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IEEE Cluster 2013 Conference
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Tuesday, September 24 • 6:00pm - 8:30pm
Visualization Showcase with Big Robot Ensemble

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1) Daily Regional Weather Forecasts in Support of Vortex2. Quan Zhou, Beth Plale, Keith Danielson, Robert Ping, Janae Cummings and Alan Mauro. The Vortex 2 campaign funded by the National Science Foundation was a 6-week effort Spring 2010 to position instruments near mesoscale severe storms as they were forming. The Data To Insight Center of Indiana University executed short-term regional weather forecasts each day of the 6-week campaign. The visualization unfolds the daily location of a regional weather forecast done in support of Vortex2 field effort that took place May-June 2010 by using the World Wide Telescope (WWT) Tool - a web 2.0 visualization software environment. Moreover, this visualization uses times series and three-dimensional geospatial visualization techniques to display spatial distribution and temporal relation for Vortex2 data set. The video employs voice-over and text to convey the importance of a forecast in relation to actual weather.

2) Gallery of images created in live leaves by chloroplast movements. Margaret Dolinsky and Roger Hangarter. Our objective is to showcase an art/science collaboration in which aesthetic experience is the vehicle to examine photosynthesis in the context of its central role in life on Earth. This collaboration has resulted in a collection of high resolution images and time-lapse movies that reveal the process of chloroplast movements. The images portray the movements as they occur from the level of a single cell to the whole leaves. The resultant images display how the subcellular changes affect the optical properties of leaves, which illustrates how chloroplast positioning maximizes photosynthesis. This presentation will give visitors the opportunity to examine the results of how chloroplasts act as living pixels that move in response to light to render the art in a living canvas. The exhibition will display a number of high resolution art images created in living leaves to illustrate the dynamic biology of green plants.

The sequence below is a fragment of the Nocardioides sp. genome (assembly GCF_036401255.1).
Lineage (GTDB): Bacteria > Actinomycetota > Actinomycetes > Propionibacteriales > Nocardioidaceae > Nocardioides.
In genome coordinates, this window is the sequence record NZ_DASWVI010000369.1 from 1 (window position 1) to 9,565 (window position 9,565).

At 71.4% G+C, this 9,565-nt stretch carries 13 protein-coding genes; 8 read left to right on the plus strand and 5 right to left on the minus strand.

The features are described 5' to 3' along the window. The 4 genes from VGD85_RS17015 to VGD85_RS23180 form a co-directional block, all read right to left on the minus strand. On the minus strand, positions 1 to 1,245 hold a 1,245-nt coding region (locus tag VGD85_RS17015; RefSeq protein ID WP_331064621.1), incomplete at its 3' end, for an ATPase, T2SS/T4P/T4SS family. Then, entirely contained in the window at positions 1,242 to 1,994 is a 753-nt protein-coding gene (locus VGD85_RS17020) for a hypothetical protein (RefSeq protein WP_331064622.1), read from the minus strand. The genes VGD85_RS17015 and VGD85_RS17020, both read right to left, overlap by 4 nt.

3) High Performance Computing for Designing Groundwater Remediation Systems. Loren Shawn Matott, Camden Reslink, Christine Baxter, Beth Hymiak, Shirmin Aziz, Adrian Levesque and Martins Innus. This research involves the design of cost-effective systems to safeguard the nation's groundwater supplies from contaminated sites. What looks like a colorful whirlpool in the image is actually a remediation cost-surface containing many peaks and valleys. Valley locations outside of the red area are sub-optimal and easily entrap computer algorithms which seek to identify the best design point on the cost surface. In this way the image dramatically illustrates the problem of "artificial minima" which bedevils engineers tasked with cleaning up solvent-contaminated groundwater.

4) Molecular Simulations of the Dynamic Properties of Wild Type and Mutated 14-3-3σ Proteins. Albert, William, Michael Boyles, David Reagan, Jing-YuanLiu and Divya Neelagiri. Protein-protein interactions are important for biological functions. Aberrant interaction events can cause diseases such as cancer and diabetes, yet how proteins recognize each other and form stable complexes is not fully understood. In this work, we used 14-3-3σ as a model and introduced small changes that alter the binding affinity of the protein chains. We then investigated the dynamic properties of the interfacial cores of the wild type and mutant 14-3-3σ by performing water explicit molecular dynamics simulations. We observed a highly packed interfacial core that has a low water exchange rate in the wild type 14-3-3σ but not in the F25G mutant. This suggest that the properties of the interfacial core are critical to specific protein-protein interactions and that the interfacial core may serve as the nucleation seeding site for strong hydrophobic interactions which has been recognized as the driving force for protein association. The outcome of this study will help us understand the principle question of how proteins recognize each other. The molecular dynamics simulations were computed using Indiana University supercomputing resources. Visualizations were produced using the Visual Molecular Dynamics (VMD) software. Artistic enhancements and final video production were accomplished using Autodesk Maya and Adobe After Effects.